Data released by the government of the People’s Republic of China yesterday showed a surge in exports last month, leading to concerns of oversupply among market participants as well as a rebound from multi-year low prices.
Numbers released by Beijing showed a month-on-month rise in exports last month of 7.6 percent to 536 thousand metric tons. The year’s opening five months rose by 12.4 percent, according to the state.
“Aluminium took a hit after we had higher Chinese exports and the recent drop in energy prices also undermined it,” explained Societe Generale’s chief of metal research Robin Bhar to Reuters yesterday.
Buying to cover and rising consumer purchases of raw aluminium helped boost the three-month LME aluminium contract by 0.6 percent yesterday to US$1,775 per metric ton, bringing the price up from a 29-month nadir of US$1,752.50 just prior to Beijing’s announcement. Per estimates, the speculative short position for aluminium on the LME grew to 14 percent of open interest.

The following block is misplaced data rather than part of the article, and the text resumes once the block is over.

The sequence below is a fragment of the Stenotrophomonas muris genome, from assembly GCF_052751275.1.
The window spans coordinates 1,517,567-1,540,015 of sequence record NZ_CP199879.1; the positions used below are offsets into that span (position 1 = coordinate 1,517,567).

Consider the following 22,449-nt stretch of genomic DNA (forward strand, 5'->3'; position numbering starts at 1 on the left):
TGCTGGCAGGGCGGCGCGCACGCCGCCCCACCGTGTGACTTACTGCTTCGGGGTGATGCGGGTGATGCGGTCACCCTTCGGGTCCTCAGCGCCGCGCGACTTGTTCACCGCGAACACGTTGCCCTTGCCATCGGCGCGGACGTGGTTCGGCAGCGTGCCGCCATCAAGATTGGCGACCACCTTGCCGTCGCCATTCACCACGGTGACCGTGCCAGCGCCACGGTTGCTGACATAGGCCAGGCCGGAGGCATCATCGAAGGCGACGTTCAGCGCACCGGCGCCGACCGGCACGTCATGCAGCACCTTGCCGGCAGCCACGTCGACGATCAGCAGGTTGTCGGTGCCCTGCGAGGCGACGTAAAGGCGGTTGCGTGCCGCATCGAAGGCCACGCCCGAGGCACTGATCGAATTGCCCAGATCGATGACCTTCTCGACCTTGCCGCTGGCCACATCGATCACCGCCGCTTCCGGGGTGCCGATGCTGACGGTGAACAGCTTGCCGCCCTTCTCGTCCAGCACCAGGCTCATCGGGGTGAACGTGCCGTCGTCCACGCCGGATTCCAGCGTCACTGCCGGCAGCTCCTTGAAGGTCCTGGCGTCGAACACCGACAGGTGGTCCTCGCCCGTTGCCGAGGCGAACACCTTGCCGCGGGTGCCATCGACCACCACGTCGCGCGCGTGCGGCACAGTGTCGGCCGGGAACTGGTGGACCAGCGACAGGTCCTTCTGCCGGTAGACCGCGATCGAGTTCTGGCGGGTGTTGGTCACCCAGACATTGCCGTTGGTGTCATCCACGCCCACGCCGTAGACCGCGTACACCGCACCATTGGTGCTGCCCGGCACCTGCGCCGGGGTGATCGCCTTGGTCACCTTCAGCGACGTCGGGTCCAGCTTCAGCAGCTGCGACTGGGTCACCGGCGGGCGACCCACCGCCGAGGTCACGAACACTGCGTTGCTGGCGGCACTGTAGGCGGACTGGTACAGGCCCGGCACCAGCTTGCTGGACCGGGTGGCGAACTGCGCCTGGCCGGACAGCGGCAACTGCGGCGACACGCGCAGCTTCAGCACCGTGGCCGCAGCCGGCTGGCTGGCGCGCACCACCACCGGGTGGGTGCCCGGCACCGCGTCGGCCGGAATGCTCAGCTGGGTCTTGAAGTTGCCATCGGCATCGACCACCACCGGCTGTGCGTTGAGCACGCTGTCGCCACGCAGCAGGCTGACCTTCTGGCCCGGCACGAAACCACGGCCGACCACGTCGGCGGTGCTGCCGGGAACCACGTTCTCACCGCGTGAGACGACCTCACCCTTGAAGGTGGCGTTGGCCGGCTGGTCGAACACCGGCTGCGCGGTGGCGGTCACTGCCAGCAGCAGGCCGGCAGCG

Commodities markets continue to be on edge this week however due to latent fears of an expanding trade war between the United States and China, though a deal between Washington, D.C. and Mexico City to rein in undocumented migration from Central America allayed fears of a new round of stifling tariffs on goods and materials from Mexican producers shipped northward.
Meanwhile, copper prices rose 1.3 percent on the news of a deal between the neighboring sovereigns, apparently more than making up for news that China’s imports of the metal fell by almost 11 percent on the month in May.
Lead prices rose by 3.1 percent yesterday thanks to news that an Australian smelter would remain closed for the balance of the month. Offers for zinc were off by 0.4 percent yesterday, while bids for nickel rose by the same amount. Tin rose by 0.1 percent at the bell.